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The new normal for disasters

Facing the National Disaster Risk Reduction and Management Council or any potential successor agency is a crisis, an enemy, which has grown in intensity, reach, and impact, at an almost frightening pace over the past twenty years. As Sun Tze advises, knowing one’s enemy and knowing one’s self is the key to mastering conflict, and the same remains true in the conflict between disaster and survival. Philippine government and society’s painful struggle to keep pace with calamity and recovery needs isn’t just a result of a lack of capabilities in the NDRRMC, or national and local government, but a consequence of the natural vulnerability of the Philippines.

It is a common refrain I have emphasized in every discussion about climate change or disaster management: our country is calamity-vulnerable. We are ripe for disaster (though, I always add, not helpless before it). This condition ought to give urgency not just to further reform of the NDRRMC, but even a change from below, for society to begin disaster-proofing itself, instead of living in complacency.

The consequences of global warming and climate change have amplified the strength and frequency of typhoons. The Philippine Atmospheric, Geophysical, Astronomic Services Administration reports that, based on one projected climate model of the Philippines, the dry seasons will get hotter and drier, and hot days would become more common in the wet season; rainfall would increase in Luzon and Visayas, and decrease in Mindanao—but that rainfall will increasingly come in the form of torrential downpours and typhoons.

Mindanao being hit with Sendong and Pablo in consecutive Decembers reflects this dramatic change in Philippine climate, as does the 2012 Habagat’s heavy rainfall, with its unprecedented ability to flood Metro Manila as though it were a typhoon. Both flood and drought would hit the Philippine agricultural economy as hard as a meteor strike—government reports agricultural product and infrastructure losses to Pablo at a staggering P29 billions. And it is agriculture that supports the income of some of the poorest members of Philippine society. The poverty

implications are painful to contemplate.

All this is just in the climate front (though we expect it to be the most frequent source of Philippine disasters). Geology and geography exacerbate the effects of calamity, climactic or other. Another tragic consequence of torrential rainfall are landslides, due to mountainous terrain—especially when compounded with massive deforestation. Outside of the interaction with climate, our geographic positioning also leaves our country vulnerable to earthquakes and volcanic eruptions. Here we should also mention that climate can also amplify geological calamities: a typhoon simultaneous and co-located with the 1991 Pinatubo eruption magnified the impact of the volcano’s ash fall and pyroclastic flow (lahar). Finally, in the arena of response and recovery, our country’s archipelagic construction does hamper rapid delivery of relief goods and services to far-flung sites, especially when heavy winds shut down airways and waterways.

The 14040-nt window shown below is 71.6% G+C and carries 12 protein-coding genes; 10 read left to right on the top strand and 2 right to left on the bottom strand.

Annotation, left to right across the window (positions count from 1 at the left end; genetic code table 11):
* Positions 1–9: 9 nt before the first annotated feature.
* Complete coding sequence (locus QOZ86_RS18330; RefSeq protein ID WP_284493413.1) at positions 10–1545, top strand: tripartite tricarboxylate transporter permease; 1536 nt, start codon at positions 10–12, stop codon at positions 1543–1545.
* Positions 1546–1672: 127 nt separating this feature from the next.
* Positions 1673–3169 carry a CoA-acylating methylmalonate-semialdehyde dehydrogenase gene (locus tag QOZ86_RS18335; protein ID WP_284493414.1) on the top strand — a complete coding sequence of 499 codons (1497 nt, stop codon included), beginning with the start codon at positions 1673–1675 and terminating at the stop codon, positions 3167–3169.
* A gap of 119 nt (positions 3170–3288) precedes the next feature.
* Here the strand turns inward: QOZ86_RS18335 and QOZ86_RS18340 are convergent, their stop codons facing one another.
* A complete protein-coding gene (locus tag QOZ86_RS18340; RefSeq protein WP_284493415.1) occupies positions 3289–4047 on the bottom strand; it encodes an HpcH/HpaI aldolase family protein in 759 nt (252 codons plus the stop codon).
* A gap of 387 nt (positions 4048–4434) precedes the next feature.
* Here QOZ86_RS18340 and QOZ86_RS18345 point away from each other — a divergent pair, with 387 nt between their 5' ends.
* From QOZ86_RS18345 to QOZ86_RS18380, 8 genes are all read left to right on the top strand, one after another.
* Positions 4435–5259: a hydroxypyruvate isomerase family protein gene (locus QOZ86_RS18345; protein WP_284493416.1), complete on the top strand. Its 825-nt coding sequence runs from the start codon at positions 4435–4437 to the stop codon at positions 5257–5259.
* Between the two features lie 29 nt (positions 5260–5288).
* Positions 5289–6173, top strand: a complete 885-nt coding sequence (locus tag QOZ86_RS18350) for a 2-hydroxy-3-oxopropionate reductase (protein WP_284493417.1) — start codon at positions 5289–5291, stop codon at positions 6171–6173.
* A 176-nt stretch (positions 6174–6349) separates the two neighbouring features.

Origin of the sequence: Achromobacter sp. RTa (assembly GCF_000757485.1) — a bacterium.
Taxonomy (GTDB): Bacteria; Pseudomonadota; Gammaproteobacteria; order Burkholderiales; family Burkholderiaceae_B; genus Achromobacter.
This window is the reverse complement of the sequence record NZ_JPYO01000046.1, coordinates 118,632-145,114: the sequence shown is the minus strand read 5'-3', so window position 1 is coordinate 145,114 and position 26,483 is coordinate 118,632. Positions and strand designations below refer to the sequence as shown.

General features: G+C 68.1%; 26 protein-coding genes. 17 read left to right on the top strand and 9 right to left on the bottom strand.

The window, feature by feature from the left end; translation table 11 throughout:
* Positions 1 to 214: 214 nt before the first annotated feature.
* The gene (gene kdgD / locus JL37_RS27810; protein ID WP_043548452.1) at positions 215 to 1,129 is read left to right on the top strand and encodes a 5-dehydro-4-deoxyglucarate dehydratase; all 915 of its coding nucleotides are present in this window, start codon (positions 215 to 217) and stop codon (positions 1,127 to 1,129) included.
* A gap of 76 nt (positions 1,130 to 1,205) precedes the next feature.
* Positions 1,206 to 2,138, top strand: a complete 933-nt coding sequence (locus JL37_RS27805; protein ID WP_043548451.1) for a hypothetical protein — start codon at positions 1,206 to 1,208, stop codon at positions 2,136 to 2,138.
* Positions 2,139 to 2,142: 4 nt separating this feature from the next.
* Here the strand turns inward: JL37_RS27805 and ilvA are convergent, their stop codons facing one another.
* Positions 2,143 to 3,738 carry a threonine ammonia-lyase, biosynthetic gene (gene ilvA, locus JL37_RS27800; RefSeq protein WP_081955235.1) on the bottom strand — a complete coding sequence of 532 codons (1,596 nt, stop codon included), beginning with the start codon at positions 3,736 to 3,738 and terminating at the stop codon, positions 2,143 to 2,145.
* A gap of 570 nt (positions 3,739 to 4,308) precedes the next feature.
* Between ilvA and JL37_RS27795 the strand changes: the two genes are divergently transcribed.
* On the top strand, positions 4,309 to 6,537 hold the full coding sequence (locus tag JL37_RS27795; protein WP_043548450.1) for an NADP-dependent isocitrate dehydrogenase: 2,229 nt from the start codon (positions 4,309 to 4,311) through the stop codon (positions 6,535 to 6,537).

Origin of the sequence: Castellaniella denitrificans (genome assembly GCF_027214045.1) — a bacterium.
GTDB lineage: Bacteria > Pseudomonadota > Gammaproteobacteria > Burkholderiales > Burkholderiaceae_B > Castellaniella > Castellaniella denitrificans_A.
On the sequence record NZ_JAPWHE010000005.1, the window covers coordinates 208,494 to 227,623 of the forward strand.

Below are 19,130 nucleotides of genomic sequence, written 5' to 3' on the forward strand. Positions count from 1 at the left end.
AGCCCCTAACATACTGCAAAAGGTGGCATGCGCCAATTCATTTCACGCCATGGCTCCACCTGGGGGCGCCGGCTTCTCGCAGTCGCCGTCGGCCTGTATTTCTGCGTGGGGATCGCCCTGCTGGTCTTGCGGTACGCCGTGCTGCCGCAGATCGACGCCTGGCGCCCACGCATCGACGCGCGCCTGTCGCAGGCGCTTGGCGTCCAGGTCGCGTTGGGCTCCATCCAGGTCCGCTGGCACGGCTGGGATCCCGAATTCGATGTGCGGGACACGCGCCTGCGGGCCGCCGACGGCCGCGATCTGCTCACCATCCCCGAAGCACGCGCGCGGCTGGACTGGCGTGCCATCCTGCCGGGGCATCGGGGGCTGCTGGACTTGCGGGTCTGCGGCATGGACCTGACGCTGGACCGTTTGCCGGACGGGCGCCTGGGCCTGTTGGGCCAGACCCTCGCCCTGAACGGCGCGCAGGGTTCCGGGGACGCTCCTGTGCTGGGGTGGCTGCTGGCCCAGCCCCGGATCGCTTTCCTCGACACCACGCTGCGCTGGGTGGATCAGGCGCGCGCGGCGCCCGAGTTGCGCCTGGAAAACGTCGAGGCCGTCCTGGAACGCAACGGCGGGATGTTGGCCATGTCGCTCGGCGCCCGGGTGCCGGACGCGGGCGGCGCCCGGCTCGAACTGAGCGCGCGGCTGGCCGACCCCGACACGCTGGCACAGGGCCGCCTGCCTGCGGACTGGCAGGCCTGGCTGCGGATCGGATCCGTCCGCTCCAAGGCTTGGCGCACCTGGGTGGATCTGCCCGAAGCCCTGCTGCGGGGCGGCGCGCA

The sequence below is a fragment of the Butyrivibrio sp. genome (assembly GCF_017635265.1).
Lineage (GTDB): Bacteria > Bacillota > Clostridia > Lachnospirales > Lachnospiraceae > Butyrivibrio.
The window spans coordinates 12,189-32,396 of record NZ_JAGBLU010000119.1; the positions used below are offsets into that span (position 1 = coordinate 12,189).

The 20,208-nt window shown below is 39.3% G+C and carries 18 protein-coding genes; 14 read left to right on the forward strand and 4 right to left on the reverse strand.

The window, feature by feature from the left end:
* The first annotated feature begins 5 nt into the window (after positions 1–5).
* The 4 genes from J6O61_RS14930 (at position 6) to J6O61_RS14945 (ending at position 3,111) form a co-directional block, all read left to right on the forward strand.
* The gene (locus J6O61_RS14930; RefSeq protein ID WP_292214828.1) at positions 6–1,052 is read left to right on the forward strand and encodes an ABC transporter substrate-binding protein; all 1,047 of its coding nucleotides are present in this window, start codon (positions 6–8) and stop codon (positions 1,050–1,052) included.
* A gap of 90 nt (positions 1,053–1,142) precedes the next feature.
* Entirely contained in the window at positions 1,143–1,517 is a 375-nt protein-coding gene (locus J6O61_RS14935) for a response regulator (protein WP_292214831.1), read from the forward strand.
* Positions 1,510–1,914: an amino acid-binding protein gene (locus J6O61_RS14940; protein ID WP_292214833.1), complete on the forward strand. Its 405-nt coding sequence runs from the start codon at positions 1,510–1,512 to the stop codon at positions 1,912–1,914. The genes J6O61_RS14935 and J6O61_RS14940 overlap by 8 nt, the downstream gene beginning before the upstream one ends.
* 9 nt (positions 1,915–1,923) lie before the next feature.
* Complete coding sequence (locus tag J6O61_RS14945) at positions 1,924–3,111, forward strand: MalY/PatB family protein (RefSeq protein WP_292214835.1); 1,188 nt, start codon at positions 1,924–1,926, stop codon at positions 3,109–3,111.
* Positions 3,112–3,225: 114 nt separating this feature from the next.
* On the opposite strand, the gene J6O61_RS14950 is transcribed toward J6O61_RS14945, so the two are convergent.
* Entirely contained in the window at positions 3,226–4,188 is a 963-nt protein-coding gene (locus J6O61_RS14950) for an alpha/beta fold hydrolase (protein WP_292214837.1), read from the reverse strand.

Finally, human activity introduces its own vulnerabilities and magnification to natural calamity (as well as being its own source of disaster). As noted in the discussion on landslides, destructive land use from uncontrolled logging and surface mining has led to the denudation of forest cover, reducing the land’s ability to soak up rainfall and mitigate flash floods and landslides. Equally destructive is the distressing habit of allowing property development (formal or informal) along flood-vulnerable banks and shores, only to be washed away or inundated by swelling rivers and storm surges. This should be familiar to survivors of Sendong in Cagayan de Oro, or residents along the Manila Bay shoreline and the banks of the Pasig River.

This combination of geology, geography, climate change, and human activity has played into the regular heavy death tolls and damages caused by storms and typhoons. One more factor in the state of Philippine disasters remains to be accounted: lack of capability and complacency. Poverty and a resource-strapped government naturally increase vulnerability: lack of social security and insurance, poor infrastructure and shortage of supplies to support disaster response and recovery, and so forth. Yet awareness of the problem has not brought about necessary urgency. New Bataan, Compostela Valley, one of the places hardest hit by Pablo, is host to numerous banana plantations (for which forest cover had been hacked away) and unregulated gold mining, and the population settlements that support them. In the context of poverty and need for income and shelter, some would continue “business as usual” in disaster-prone zones, and overlook the need for disaster-proofing—until the next disaster strikes.

Obviously it would be difficult, if not impossible, to displace so much economic activity, especially when the lives of the poor depend upon them. Yet they should neither be left to chance the capricious elements. To repeat the last column’s theme, the Philippines’ disaster risk reduction and management system still lacks the muscle to achieve its goals. All described above is the grim future that system will face, the “new normal” for disasters. We are not helpless before catastrophe; neither should we be complacent. Otherwise, names like Ondoy, Pablo or Sendong will be constant refrains of the next ten years.

By Tony La Viña for Manila Standard Today.

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